E-Alert Case Updates
Additional Claim of Sexual Harassment Not Included in EEOC Charging Document Cannot Be Pursued in Civil Action
Renee L. Cuffee v. Verizon Communications, Inc.
In this recent opinion authored by Judge Alexander Williams, Jr., of the United States District Court for the District of Maryland, the Court denied Plaintiff’s motion seeking to amend her Complaint to add additional counts based on alleged sexual harassment on the basis that amendment of the Complaint would be futile.
The Plaintiff, Renee Cuffee, was a female consultant for Defendant, Verizon Communications, Inc. Hired in 1997, she obtained several promotions, and by 2007, was Supervisor of Operations for the Virginia/West Virginia region, and lead sales consultant on Verizon’s Sell One More campaign. The Plaintiff’s proposed Amended Complaint alleged that she was sexually harassed by Verizon on separate bases. During her employment with Verizon, she was involved in a romantic relationship with a Verizon executive, Charles Casteel. In September 2008, she learned that she was pregnant with Mr. Casteel’s child, and he allegedly tried to convince her to procure an abortion. Plaintiff alleges that a security officer, Tillmon Figgs, called the Plaintiff to his office and threatened to have her fired if she attempted to contact Mr. Casteel further.
Additionally, she alleged—for the first time—that from April 2008 to September 2008, she was subjected to sexual advances from Tyrone Stephenson, the highest level executive in the region where Plaintiff worked. The Plaintiff reported these unwanted advances to Mr. Figgs as the security investigator, and approximately two months later she was removed from her position as the lead sales consultant on the Sell One More campaign.
Prior to bringing a Title VII sexual harassment lawsuit, a plaintiff must file an administrative charge with the Equal Employment Opportunity Commission (“EEOC”). Plaintiff did file a charge letter with the EEOC which indicated discrimination based upon sex, and detailed allegations regarding Mr. Casteel. The letter, like her original Complaint, includes no allegation about sexual harassment from Mr. Stephenson.
The Court noted that ordinarily leave is freely given to amend complaints, however, one of the exceptions is when amending the complaint would be futile. That is, the proposed amendments could not withstand a motion to dismiss. Perkins v. United States, 55 F.3d 910, 917 (4th Cir. 1995). The Plaintiff attempted to amend her Complaint to allege three additional causes of action: a hostile environment sexual harassment claim under Title VII; a retaliation claim based on Title VII; and a claim of intentional infliction of emotional distress. The Court found that each claim would be futile and, therefore, Plaintiff was not entitled to amend her Complaint.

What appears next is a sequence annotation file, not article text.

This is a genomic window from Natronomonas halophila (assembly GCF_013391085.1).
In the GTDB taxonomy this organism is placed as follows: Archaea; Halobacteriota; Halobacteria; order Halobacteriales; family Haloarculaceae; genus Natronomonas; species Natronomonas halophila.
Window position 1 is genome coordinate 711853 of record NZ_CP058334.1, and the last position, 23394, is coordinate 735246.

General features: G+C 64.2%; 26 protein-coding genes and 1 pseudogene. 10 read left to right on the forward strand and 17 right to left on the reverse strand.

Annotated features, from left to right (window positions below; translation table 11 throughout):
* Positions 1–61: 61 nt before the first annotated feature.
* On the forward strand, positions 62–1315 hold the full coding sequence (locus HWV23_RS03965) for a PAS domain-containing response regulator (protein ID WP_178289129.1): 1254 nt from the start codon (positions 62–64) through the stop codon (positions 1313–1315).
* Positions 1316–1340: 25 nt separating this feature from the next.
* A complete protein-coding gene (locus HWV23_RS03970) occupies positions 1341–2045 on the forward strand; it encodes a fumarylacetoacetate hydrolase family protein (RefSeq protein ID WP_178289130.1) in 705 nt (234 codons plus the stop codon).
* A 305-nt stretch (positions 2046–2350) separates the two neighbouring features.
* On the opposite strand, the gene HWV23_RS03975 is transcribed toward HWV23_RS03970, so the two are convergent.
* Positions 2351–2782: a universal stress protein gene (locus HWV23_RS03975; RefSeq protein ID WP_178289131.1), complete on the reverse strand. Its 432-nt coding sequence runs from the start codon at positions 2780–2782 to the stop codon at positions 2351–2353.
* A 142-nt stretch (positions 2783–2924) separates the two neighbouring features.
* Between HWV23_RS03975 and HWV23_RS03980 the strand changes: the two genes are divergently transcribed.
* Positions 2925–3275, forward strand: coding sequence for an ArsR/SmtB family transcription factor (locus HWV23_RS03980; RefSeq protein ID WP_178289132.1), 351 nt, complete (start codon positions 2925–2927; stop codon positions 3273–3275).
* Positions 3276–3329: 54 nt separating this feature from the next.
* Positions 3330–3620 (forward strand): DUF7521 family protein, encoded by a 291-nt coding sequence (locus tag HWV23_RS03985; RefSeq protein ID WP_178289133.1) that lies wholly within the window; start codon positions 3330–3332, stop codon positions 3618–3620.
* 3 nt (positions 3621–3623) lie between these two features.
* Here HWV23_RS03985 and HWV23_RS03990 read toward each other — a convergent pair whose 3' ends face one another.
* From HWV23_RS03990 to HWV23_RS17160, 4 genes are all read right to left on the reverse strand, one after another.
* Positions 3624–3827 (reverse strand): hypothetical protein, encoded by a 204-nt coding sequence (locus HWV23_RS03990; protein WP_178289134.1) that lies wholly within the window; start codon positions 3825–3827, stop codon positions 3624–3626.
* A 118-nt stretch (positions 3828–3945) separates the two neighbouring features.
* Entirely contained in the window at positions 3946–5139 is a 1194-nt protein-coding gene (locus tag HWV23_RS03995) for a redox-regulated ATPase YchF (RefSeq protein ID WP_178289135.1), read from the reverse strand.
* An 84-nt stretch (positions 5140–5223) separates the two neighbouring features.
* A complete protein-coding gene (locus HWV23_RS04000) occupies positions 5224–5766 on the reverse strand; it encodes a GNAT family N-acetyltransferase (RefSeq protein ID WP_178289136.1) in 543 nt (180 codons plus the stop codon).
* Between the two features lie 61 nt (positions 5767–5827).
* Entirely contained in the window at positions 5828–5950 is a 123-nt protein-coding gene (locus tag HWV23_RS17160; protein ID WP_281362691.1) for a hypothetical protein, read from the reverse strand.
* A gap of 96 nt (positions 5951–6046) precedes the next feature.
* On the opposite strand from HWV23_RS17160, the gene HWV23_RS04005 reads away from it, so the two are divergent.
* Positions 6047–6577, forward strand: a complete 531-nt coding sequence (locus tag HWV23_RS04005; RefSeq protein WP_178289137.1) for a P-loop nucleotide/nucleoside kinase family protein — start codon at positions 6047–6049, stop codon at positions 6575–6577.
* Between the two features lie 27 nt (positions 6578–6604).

The Court determined that the Plaintiff’s hostile environment claim was based on the alleged sexual advances of Stephenson. Therefore, the failure to exhaust her administrative remedies was fatal. The Court cited Evans v. Tech Applications and Services Company, 80 F.3d 954, 963 (4th Cir. 1966) for the proposition that the complaint may only raise “claims stated in the initial charge, those reasonably related to that original complaint, and those developed by reasonable investigation of the original complaint.” The Court found that the sexual harassment claims against Stephenson were too far removed from the charges in the Plaintiff’s letter to the EEOC regarding the specific actions of Mr. Casteel as they related to the Plaintiff’s pregnancy.
Similarly, Plaintiff was unable to amend her Complaint to include a retaliation claim as her charge letter did not allege retaliation. She did not even check a box provided for indicating that discrimination was based on retaliation. Thus, the Court found that the Plaintiff had not exhausted her administrative remedies with regard to a claim of retaliation.
Finally, the Court found that Plaintiff’s intentional infliction of emotional distress claim would also be futile. A claim for intentional infliction of emotional distress requires conduct that must be extreme and outrageous. To be conduct that is extreme and outrageous, it must go beyond all bounds of decency, be regarded as atrocious and utterly intolerable in civilized community. Childers v. Chesapeake & Potomac Telephone Company, 881 F.2d 1259, 1266 (4th Cir. 1989). The Court noted the allegations in this case are, “sadly, fairly typical in workplace harassment situations. They do not rise to the level of outrageousness required to make out an [Intentional Infliction of Emotional Distress] claim.” Cuffee at *11.
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